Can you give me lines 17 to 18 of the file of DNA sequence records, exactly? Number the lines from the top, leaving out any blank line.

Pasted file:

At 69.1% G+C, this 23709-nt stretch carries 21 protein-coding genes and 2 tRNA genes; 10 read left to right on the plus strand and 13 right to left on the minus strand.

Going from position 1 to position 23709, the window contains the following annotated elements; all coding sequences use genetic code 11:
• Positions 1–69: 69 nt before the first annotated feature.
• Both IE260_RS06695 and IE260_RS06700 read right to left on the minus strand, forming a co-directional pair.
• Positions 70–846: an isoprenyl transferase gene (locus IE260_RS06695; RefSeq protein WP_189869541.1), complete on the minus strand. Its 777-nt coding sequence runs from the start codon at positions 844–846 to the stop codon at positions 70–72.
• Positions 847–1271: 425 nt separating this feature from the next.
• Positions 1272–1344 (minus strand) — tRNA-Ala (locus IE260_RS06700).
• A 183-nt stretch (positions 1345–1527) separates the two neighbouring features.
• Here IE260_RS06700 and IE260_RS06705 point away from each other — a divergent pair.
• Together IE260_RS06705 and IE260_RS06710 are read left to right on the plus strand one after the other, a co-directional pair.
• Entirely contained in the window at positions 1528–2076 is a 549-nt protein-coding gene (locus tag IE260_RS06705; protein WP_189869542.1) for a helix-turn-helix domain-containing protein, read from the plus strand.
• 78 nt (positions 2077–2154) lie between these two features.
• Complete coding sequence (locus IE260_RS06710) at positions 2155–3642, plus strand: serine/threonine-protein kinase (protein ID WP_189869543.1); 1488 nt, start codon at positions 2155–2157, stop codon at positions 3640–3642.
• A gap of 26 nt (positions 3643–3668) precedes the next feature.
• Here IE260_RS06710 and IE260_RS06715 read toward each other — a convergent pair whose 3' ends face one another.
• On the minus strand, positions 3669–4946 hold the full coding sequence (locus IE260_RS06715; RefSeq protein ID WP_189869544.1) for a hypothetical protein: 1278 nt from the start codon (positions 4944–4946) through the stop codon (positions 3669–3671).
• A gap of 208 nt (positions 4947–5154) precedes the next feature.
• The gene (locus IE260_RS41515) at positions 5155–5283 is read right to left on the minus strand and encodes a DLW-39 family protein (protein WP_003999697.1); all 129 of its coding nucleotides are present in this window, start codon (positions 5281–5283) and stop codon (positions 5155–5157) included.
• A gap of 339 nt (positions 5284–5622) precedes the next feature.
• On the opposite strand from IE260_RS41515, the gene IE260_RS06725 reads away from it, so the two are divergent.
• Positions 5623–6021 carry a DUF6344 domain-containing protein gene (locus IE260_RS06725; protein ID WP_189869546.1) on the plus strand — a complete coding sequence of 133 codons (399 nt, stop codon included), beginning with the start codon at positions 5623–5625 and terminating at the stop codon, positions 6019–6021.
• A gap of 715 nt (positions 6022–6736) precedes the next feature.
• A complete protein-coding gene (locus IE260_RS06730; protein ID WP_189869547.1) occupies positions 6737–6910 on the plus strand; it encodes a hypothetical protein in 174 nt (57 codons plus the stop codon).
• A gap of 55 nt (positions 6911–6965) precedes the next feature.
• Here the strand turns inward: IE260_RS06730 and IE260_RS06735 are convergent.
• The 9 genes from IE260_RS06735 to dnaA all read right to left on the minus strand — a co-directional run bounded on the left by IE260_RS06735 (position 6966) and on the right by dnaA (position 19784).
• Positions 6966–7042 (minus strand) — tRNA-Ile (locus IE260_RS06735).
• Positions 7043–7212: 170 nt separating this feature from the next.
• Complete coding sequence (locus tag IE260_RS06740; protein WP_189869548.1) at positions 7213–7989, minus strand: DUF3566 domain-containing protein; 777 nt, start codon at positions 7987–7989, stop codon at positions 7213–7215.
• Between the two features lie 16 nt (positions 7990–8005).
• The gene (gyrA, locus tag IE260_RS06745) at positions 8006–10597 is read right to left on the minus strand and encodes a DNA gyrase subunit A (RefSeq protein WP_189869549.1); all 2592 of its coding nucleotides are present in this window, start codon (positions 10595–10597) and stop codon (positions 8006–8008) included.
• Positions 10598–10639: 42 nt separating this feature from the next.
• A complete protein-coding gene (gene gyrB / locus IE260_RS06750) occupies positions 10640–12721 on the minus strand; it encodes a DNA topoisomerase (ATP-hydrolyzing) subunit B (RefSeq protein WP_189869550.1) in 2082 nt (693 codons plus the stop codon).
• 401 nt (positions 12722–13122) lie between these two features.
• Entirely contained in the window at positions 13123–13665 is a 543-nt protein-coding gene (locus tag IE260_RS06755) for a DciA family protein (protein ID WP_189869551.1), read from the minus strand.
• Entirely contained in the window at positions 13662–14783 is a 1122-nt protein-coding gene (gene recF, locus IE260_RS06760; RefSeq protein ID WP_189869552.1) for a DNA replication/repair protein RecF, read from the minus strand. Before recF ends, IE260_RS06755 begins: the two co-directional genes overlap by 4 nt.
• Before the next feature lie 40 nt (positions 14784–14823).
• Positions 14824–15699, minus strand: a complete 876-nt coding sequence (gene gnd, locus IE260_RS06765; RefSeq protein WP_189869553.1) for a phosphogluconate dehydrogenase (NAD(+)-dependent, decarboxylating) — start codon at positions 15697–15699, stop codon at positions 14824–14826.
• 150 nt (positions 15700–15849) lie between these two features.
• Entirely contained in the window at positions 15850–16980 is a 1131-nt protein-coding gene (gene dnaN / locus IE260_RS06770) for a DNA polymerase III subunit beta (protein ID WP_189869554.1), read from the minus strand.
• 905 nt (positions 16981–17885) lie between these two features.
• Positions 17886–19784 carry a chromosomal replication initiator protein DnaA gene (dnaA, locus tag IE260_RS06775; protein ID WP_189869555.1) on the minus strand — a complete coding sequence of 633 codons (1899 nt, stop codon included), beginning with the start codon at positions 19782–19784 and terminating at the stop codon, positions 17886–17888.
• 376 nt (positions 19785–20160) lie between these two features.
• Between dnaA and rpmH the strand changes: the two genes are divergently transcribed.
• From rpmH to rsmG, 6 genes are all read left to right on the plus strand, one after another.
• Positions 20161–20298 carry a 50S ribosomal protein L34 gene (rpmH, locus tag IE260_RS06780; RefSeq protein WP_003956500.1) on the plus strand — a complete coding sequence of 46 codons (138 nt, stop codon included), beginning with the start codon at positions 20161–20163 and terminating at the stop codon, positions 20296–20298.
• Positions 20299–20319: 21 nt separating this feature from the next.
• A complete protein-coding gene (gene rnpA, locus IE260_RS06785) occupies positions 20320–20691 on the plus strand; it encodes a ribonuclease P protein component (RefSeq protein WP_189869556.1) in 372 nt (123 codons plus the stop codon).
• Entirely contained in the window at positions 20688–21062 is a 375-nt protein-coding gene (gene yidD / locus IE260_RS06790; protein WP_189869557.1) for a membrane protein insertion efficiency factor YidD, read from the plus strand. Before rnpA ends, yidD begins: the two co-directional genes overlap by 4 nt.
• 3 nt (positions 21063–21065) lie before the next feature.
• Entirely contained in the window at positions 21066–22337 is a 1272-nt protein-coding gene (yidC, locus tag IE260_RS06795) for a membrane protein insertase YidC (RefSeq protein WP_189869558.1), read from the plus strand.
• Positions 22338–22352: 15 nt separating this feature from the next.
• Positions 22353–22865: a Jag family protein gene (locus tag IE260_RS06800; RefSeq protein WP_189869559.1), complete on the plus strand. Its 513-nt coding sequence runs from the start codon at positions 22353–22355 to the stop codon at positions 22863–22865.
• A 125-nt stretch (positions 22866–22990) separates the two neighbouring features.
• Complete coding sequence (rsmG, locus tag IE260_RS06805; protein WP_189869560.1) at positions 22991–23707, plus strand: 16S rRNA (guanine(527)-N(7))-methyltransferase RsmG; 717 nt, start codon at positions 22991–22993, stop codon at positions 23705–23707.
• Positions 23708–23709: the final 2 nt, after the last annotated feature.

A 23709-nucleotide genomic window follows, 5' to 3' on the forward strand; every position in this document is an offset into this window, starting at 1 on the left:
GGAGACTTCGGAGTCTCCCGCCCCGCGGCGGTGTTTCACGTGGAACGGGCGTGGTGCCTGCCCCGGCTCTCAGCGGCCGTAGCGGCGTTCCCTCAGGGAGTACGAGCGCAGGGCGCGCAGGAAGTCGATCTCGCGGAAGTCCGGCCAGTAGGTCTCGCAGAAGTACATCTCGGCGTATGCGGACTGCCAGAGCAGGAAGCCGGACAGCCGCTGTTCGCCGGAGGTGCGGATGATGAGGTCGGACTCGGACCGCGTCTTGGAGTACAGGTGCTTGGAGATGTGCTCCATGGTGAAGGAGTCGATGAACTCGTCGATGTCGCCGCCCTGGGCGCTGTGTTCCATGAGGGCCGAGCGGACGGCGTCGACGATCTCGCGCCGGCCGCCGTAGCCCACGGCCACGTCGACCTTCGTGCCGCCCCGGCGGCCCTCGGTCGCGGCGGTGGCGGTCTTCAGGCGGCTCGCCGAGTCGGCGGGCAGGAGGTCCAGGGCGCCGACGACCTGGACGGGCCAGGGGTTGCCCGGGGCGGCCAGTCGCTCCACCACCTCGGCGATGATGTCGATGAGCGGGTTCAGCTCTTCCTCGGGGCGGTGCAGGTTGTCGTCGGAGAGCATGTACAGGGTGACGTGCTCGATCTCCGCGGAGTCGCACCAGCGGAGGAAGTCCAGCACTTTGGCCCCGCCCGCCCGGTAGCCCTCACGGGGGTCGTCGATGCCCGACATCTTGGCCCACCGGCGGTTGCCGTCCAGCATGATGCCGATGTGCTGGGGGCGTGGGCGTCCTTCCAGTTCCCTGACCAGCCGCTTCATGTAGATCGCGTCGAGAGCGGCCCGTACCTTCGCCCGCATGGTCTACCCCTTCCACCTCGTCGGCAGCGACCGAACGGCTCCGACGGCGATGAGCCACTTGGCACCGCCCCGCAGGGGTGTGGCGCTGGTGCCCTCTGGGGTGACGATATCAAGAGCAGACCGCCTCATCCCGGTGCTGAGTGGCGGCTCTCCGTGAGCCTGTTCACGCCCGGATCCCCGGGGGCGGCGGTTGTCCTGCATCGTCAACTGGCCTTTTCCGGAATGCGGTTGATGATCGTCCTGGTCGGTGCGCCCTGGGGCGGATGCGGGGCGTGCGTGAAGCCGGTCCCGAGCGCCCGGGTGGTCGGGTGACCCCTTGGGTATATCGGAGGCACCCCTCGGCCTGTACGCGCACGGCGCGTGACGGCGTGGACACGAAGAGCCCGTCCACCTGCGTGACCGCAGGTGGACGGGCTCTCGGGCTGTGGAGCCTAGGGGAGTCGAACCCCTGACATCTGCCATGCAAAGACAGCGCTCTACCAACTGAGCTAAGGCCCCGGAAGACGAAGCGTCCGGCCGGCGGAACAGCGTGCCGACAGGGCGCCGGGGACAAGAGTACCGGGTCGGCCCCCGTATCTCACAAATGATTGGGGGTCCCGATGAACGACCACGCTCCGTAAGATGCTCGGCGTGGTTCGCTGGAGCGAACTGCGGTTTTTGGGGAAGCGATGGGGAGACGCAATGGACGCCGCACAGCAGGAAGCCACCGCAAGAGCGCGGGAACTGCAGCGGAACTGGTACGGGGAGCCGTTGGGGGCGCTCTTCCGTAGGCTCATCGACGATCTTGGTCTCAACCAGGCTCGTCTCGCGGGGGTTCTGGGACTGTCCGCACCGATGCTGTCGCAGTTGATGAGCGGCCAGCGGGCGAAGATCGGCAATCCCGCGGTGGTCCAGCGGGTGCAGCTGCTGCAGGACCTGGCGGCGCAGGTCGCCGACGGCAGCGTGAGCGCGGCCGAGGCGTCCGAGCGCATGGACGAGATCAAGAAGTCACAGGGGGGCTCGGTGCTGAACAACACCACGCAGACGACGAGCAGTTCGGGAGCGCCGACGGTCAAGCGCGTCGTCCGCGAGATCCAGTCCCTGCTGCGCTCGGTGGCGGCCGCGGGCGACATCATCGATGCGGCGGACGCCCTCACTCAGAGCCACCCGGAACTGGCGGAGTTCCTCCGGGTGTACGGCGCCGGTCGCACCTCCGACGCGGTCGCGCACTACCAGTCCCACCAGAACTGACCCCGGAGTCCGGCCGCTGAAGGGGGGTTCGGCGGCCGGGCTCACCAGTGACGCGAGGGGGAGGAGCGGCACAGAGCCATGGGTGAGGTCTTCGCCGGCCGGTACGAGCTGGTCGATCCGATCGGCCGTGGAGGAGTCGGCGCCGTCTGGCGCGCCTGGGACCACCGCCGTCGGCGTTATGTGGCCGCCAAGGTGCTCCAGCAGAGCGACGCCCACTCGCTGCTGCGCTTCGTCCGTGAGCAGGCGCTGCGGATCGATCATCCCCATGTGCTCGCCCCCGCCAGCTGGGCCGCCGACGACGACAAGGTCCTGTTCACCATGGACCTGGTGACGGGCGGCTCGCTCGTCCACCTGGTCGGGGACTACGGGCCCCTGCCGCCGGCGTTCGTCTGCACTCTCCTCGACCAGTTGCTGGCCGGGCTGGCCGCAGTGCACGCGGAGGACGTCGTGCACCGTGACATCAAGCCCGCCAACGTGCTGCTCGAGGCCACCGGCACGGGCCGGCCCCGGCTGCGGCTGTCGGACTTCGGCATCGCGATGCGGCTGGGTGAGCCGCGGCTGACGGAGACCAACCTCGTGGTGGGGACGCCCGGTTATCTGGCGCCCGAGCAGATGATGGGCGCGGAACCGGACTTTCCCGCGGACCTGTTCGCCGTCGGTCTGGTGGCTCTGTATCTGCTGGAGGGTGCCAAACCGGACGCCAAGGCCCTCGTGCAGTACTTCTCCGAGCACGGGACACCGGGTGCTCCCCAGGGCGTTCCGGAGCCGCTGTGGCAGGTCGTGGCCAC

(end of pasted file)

• A gap of 208 nt (positions 4947–5154) precedes the next feature.
• The gene (locus IE260_RS41515) at positions 5155–5283 is read right to left on the minus strand and encodes a DLW-39 family protein (protein WP_003999697.1); all 129 of its coding nucleotides are present in this window, start codon (positions 5281–5283) and stop codon (positions 5155–5157) included.